George Benson Waterfront Trolley Line
The Seattle Waterfront Trolley operated along Alaska Way from the Memorial Day weekend in 1982 until November 2005. The official name was the, George Benson Waterfront Streetcar Line
, named after Seattle City Council member George Benson.
In 1978, Mr. Benson traveled to Melbourne, Australia on his own dime, to hand-pick three Melbourne Class W-2 trams. Trams number 482, 512, and 518 were purchased for $5,000 each (that’s $19,600 in 2019 dollars). It cost $26,000 (that’s $102,000 today) to have them shipped to Seattle for a grand total of $41,000 (or $160,800 in 2019 figures). As soon as the trams arrived in Seattle a team of volunteers started on the restoration process.
In 1981, a local taxing district was created along the water front where Mr. Benson convinced the property owners to a tax that would bring in $1.2 million for construction of the line. Most of the cost was for the platforms and overhead wires. Burlington Northern allowed the trolleys to run on the old Northern Pacific track that ran alongside Alaska Way.
In 1985, the City of Seattle sold the trolley line to King County Metro Transit. In 1990 the line was extended past King Street Station to where the transit tunnel is today. In all the line had 9 stops. Only 2 trolleys operated on the line at any given time, there was a short passing track right in front of Pier 59 where the opposing trams would meet.
In June 1990, a fourth tram entered service; Melbourne tram 272 joined the other three. In June 1993, tram 605 entered service. Tram 525 was also purchased but never went into service, it was used for spare parts.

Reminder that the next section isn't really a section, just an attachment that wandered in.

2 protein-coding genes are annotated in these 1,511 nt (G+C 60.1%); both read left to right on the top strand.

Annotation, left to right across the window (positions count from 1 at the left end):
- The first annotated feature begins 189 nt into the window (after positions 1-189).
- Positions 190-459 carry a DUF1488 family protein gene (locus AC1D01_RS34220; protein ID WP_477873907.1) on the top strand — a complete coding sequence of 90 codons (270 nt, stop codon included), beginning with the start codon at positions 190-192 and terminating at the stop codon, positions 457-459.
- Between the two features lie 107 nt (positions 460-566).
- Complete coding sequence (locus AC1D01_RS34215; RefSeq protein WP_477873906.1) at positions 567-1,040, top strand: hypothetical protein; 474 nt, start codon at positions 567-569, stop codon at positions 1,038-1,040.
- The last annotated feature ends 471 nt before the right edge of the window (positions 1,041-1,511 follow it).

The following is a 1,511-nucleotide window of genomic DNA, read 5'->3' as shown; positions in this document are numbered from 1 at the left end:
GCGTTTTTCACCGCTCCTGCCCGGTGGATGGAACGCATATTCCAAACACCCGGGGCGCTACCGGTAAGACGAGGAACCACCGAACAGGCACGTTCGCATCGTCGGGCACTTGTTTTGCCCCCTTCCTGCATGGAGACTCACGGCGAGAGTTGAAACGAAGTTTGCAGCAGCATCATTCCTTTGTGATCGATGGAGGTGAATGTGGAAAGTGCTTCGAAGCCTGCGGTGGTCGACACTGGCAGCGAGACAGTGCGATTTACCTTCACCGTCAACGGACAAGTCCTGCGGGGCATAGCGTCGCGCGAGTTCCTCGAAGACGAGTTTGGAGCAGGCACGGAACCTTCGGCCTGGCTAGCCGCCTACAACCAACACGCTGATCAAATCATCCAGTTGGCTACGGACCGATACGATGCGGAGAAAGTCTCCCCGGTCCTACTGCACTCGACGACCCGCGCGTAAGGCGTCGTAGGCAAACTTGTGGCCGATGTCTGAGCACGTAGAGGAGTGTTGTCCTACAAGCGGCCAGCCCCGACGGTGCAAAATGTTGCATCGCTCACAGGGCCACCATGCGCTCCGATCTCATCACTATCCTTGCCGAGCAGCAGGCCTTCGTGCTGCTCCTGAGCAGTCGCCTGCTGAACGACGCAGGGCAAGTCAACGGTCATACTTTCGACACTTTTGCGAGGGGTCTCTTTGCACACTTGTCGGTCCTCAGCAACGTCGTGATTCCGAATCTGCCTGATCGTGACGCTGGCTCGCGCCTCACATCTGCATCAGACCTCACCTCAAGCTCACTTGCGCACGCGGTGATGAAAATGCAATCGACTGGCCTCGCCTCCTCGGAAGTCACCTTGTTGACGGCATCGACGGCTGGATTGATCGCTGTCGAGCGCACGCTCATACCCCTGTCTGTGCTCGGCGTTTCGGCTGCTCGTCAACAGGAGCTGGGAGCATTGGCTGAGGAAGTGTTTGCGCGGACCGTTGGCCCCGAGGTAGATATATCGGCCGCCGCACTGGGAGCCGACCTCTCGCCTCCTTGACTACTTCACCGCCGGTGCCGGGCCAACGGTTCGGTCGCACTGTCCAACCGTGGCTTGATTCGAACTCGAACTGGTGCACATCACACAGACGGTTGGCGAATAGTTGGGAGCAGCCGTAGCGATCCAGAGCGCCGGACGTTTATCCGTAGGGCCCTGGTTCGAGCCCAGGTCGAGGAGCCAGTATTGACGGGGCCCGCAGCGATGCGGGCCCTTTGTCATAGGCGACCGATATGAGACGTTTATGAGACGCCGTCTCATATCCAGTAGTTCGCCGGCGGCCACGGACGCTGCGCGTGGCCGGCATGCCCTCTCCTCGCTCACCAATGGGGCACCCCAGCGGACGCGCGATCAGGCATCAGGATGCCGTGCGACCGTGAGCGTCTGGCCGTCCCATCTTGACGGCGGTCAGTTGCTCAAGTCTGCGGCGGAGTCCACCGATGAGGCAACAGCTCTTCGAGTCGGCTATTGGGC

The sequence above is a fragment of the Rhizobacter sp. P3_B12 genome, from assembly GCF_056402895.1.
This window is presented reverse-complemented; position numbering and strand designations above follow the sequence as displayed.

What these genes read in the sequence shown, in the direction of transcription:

In October 2004, Mr. Benson passed away at the age of 85. About a year later in November 2005, the water front trolley was taken out of service. Work on the Olympic Sculpture Park was starting at the north end of the line, and work was about to begin on the new SR99 tunnel and the removal of the Alaska Way Viaduct. The six trams went into storage in a warehouse in the SoDo District south of the football stadium. In 2007, the Nation Geographic Society named the George Benson Waterfront Streetcar Line as one of the 10 Great Streetcar routes.
In 2015, after ten years in storage, the Federal Transit Administration told King County Metro the trams need to be put back into service or repay the $205,000 for their investment. The warehouse was in no shape to store the trams, it was falling apart and King County Metro wanted the land for a new bus barn.
In January 2016, a private group called Friends of the Benson Trolleys was formed to restore the trolleys and find a location where they could be put back into service in Seattle. In June 2016, three of the trams were sold for $200,000. Trams 482, 512 and 518 were loaded each onto a lowboy and hauled off to St. Louis. Still owned by King County, trams 272, 605, and what was left of the 525, were taken to a secret location in the Puget Sound region.
The group is still working on the 272 and 605 in hopes of someday putting them back into service.